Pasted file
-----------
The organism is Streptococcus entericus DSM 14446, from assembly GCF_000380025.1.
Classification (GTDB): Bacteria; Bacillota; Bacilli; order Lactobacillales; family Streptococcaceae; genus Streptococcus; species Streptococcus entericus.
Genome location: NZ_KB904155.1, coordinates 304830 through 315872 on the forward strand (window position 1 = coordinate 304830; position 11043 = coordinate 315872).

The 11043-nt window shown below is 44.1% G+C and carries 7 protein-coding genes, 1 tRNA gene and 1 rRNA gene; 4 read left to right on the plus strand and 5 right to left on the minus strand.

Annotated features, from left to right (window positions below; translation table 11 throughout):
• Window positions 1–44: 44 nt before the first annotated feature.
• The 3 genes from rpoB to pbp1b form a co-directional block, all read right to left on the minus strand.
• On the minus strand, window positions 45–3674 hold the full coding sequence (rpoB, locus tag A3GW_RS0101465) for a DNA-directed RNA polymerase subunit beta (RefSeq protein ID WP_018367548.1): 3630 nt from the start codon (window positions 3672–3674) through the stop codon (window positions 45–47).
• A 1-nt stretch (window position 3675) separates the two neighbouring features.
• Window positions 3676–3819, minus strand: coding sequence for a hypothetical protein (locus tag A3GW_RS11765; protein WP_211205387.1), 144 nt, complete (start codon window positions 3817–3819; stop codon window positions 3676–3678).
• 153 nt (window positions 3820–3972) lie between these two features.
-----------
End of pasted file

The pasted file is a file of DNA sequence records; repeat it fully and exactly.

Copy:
The organism is Streptococcus entericus DSM 14446, from assembly GCF_000380025.1.
Classification (GTDB): Bacteria; Bacillota; Bacilli; order Lactobacillales; family Streptococcaceae; genus Streptococcus; species Streptococcus entericus.
Genome location: NZ_KB904155.1, coordinates 304830 through 315872 on the forward strand (window position 1 = coordinate 304830; position 11043 = coordinate 315872).

The 11043-nt window shown below is 44.1% G+C and carries 7 protein-coding genes, 1 tRNA gene and 1 rRNA gene; 4 read left to right on the plus strand and 5 right to left on the minus strand.

Annotated features, from left to right (window positions below; translation table 11 throughout):
• Window positions 1–44: 44 nt before the first annotated feature.
• The 3 genes from rpoB to pbp1b form a co-directional block, all read right to left on the minus strand.
• On the minus strand, window positions 45–3674 hold the full coding sequence (rpoB, locus tag A3GW_RS0101465) for a DNA-directed RNA polymerase subunit beta (RefSeq protein ID WP_018367548.1): 3630 nt from the start codon (window positions 3672–3674) through the stop codon (window positions 45–47).
• A 1-nt stretch (window position 3675) separates the two neighbouring features.
• Window positions 3676–3819, minus strand: coding sequence for a hypothetical protein (locus tag A3GW_RS11765; protein WP_211205387.1), 144 nt, complete (start codon window positions 3817–3819; stop codon window positions 3676–3678).
• 153 nt (window positions 3820–3972) lie between these two features.